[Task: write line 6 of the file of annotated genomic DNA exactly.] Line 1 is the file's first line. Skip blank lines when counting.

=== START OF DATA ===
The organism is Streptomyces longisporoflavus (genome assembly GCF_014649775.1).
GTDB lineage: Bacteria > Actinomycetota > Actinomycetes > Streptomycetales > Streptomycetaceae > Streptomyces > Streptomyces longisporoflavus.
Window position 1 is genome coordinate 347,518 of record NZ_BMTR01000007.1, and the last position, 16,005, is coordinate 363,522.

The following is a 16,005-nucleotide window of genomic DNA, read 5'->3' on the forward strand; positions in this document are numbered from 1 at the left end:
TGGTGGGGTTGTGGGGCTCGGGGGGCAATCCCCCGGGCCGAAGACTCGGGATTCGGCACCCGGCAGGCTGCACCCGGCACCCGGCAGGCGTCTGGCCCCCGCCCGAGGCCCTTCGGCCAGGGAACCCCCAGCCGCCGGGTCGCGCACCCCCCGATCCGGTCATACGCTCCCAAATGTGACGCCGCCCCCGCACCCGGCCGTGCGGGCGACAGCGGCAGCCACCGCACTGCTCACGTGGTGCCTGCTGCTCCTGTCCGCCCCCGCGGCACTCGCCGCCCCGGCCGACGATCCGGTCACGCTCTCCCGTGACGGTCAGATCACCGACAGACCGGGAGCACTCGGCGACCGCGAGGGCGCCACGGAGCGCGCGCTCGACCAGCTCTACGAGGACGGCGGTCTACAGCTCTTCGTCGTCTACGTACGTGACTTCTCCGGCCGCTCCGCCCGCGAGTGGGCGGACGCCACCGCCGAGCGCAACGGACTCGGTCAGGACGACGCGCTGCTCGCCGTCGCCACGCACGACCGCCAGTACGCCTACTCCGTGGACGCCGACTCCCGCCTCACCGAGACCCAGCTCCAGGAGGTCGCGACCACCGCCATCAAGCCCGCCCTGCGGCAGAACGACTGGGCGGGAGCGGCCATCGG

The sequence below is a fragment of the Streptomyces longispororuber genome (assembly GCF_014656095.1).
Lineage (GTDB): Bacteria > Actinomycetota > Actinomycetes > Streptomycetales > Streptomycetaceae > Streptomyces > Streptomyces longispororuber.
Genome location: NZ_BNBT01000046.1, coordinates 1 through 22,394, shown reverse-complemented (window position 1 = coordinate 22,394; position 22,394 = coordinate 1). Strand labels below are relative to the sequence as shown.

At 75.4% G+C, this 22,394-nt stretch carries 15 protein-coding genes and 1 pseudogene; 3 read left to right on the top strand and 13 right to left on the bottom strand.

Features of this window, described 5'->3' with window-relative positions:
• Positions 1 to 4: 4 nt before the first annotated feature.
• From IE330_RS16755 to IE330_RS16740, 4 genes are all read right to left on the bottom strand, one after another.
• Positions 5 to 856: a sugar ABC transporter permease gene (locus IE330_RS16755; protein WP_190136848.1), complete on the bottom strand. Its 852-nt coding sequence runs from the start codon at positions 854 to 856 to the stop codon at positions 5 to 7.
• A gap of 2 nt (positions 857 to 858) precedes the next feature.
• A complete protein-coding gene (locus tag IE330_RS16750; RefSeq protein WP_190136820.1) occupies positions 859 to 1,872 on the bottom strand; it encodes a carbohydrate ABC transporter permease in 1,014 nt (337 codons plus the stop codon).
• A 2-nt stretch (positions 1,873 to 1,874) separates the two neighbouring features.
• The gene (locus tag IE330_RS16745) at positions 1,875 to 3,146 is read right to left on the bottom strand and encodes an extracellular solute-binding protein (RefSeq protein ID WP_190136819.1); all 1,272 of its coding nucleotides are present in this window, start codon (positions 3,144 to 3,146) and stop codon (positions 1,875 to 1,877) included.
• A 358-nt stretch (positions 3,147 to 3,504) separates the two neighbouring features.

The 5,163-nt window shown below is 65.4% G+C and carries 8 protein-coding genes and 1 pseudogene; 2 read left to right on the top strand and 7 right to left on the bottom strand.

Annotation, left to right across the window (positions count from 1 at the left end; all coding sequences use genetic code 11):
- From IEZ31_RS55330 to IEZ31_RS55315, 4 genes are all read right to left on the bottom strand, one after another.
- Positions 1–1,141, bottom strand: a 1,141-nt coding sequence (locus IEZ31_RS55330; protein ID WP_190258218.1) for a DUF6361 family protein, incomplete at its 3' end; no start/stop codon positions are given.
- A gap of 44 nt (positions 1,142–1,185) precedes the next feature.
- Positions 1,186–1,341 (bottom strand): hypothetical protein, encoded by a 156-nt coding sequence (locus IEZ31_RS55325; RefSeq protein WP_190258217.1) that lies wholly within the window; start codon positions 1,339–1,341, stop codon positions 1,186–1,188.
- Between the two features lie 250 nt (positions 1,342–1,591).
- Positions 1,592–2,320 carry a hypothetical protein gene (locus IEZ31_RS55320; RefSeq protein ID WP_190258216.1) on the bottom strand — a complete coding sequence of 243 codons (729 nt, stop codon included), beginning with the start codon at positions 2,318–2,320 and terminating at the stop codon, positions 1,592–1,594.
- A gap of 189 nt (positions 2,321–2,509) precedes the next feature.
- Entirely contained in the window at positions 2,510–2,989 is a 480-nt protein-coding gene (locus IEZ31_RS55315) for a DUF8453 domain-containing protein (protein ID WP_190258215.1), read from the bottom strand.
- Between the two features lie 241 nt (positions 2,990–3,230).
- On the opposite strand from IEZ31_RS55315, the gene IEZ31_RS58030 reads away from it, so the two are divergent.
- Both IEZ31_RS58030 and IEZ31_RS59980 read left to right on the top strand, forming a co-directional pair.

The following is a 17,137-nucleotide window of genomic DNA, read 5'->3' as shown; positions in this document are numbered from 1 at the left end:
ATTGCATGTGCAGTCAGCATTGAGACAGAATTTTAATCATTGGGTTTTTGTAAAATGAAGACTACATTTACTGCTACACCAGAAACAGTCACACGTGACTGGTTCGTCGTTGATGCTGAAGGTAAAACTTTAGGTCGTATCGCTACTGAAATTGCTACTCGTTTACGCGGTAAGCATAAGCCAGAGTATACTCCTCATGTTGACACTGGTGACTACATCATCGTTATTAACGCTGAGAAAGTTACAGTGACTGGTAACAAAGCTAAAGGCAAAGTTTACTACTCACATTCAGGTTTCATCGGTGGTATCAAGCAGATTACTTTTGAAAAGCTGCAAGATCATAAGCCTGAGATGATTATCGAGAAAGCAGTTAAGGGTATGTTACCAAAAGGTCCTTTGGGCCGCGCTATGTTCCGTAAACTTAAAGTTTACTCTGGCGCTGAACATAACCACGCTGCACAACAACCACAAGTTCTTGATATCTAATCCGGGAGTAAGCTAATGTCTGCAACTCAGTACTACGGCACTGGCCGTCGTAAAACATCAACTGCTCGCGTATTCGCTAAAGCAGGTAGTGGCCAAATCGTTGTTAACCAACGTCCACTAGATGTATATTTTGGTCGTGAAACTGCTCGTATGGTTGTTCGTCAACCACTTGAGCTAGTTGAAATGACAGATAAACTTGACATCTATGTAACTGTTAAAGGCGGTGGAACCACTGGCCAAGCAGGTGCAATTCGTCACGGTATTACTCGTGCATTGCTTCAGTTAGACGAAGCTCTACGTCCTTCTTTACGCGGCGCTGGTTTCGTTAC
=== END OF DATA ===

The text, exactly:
The sequence below is a fragment of the Streptomyces longispororuber genome (assembly GCF_014656095.1).